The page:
UH Mānoa graduate student represents women in data science at first-time Hawai‘i conference
Polished, friendly and with an infectious smile, University of Hawai‘i (UH) at Mānoa Masters in Business Administration (MBA) candidate and Hawai‘i Data Science Institute (HIDSI) Data Science Fellow Elizabeth Fink shared her experience working in data science as a part of the Women in Data Science (WiDS) Conference Honolulu on March 4.
University of Hawai’i, Chaminade University and IBM collaborated with Stanford University to bring the WiDS Conference to Hawai‘i for the first time. The annual global technical conference brings universities and leading-edge companies together to discuss the latest in research and applications of data science and machine learning with the aim of inspiring and educating data scientists worldwide, regardless of gender, and to support women in the field.
Fink served as a member of the Women in University Panel along with a Chaminade University student and three other students from University of Hawai‘i. Fink, along with the other panelists answered questions about their experiences working in data science throughout their academic and professional careers.
“It was important to have Lizzie on the student panel because she highlights many of the features that make data science so appealing,” said panel moderator and Hawai‘i Data Science Institute Fellows Coordinator Laura Tipton. “As an MBA student, she highlights the diversity of research topics that use data science, as someone who left O‘ahu for school and came back she highlights that data science is being done here in Hawai‘i, and as someone who is well-spoken, she highlights the value we place on communication in data science.”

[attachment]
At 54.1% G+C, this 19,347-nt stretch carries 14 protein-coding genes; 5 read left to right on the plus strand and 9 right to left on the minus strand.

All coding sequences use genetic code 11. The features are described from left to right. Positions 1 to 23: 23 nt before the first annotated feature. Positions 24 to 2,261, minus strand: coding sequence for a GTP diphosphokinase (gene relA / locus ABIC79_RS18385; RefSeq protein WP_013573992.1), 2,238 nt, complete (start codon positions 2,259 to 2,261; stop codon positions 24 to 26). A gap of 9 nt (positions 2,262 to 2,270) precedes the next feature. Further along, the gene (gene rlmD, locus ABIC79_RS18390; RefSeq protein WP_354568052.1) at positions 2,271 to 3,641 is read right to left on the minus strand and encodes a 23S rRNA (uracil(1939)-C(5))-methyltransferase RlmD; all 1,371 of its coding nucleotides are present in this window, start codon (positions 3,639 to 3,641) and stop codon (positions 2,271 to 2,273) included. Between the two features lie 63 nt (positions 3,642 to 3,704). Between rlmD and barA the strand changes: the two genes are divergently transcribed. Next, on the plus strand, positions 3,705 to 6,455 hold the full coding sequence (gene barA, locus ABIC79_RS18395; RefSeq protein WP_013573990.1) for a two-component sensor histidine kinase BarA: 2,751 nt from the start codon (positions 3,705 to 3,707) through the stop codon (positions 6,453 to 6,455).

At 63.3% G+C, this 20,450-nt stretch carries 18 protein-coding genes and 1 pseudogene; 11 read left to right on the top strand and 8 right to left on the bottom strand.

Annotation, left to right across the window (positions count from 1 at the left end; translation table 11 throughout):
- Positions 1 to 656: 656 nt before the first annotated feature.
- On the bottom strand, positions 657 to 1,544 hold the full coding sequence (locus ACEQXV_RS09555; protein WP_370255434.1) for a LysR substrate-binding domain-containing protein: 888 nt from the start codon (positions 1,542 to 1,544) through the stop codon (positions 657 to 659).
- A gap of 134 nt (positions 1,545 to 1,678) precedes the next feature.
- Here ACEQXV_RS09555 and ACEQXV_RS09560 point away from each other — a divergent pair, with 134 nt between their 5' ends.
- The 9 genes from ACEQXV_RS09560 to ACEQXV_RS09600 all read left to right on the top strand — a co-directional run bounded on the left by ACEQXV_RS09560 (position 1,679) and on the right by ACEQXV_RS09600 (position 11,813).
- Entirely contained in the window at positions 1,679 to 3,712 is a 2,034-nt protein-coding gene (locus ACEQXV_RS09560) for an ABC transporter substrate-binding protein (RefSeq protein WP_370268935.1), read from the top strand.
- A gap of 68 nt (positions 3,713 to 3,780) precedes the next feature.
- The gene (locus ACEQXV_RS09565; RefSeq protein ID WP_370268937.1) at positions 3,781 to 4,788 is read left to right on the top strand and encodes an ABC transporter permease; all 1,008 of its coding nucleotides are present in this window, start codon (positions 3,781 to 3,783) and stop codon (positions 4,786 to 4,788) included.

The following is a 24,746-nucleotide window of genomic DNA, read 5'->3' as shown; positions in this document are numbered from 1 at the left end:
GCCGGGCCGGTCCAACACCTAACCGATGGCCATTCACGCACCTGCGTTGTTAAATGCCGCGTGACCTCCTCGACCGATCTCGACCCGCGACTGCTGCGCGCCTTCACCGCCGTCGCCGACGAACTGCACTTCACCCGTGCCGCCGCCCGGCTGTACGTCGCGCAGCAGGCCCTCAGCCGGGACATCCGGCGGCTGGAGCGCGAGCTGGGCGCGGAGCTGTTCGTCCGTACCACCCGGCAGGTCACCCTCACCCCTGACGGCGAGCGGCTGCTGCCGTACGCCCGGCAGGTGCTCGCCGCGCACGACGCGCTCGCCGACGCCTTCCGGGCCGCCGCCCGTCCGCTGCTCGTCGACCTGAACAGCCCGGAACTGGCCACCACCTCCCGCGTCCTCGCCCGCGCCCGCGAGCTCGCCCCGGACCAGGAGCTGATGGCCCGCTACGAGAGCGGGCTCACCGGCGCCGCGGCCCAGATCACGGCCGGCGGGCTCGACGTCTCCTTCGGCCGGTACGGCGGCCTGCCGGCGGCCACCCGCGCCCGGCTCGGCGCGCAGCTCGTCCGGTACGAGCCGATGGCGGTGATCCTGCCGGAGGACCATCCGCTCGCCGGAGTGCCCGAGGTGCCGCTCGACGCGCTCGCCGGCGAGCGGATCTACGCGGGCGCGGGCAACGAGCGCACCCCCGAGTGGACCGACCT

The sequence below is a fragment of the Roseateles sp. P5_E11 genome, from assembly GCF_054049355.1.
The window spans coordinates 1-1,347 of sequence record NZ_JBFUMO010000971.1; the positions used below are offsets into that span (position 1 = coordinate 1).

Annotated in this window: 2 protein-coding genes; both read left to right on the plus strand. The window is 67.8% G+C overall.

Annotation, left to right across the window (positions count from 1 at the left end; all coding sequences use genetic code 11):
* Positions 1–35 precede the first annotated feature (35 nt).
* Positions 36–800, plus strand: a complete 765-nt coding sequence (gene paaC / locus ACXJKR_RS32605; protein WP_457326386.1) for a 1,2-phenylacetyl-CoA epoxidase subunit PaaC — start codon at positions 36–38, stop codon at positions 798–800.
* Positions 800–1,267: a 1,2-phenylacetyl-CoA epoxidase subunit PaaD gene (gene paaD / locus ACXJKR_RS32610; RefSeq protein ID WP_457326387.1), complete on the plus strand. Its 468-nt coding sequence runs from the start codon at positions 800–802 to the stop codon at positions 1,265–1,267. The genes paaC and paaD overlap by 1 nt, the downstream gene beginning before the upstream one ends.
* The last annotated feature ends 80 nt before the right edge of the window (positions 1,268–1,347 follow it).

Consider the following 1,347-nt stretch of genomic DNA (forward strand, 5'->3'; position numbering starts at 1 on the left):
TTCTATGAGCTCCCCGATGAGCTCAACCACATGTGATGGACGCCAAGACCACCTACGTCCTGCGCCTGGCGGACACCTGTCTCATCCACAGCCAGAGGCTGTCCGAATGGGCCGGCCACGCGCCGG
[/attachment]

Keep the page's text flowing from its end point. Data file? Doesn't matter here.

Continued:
Fink, an Oahu native, began her journey into data science at Carleton College in Northfield, Minnesota where she took a data analytics course as part of her undergraduate studies. Upon receiving her Bachelorʻs in Economics, Fink went to work for a non-profit organization for six years as a part of the supply chain management team. Through her non-profit work, Fink supported the distribution of meals to around 80 countries in need that totaled up to 250 million meals distributed annually and recalls the work she was apart of as fulfilling.
Returning to Hawai‘i in 2016 with the desire to be closer to home, Fink went to work for the stateʻs Office of Enterprise Technology Services and later joined UH Mānoaʻs Shidler College of Business MBA program and the Hawai‘i Data Science Institute.
“In the job that I held at the time I was working with data in a limited capacity but I was excited about learning and exploring more…now Iʻm working on research related to risk management and itʻs been really rewarding,” Fink said.
Inspired to serve on the panel at WiDS as an opportunity to reach out to high school students at the conference, Fink expressed her strong desire to pay-it-forward to others. “I have really benefited from people investing in me– and to be able to offer what I can to the next generation…it’s just a great opportunity.”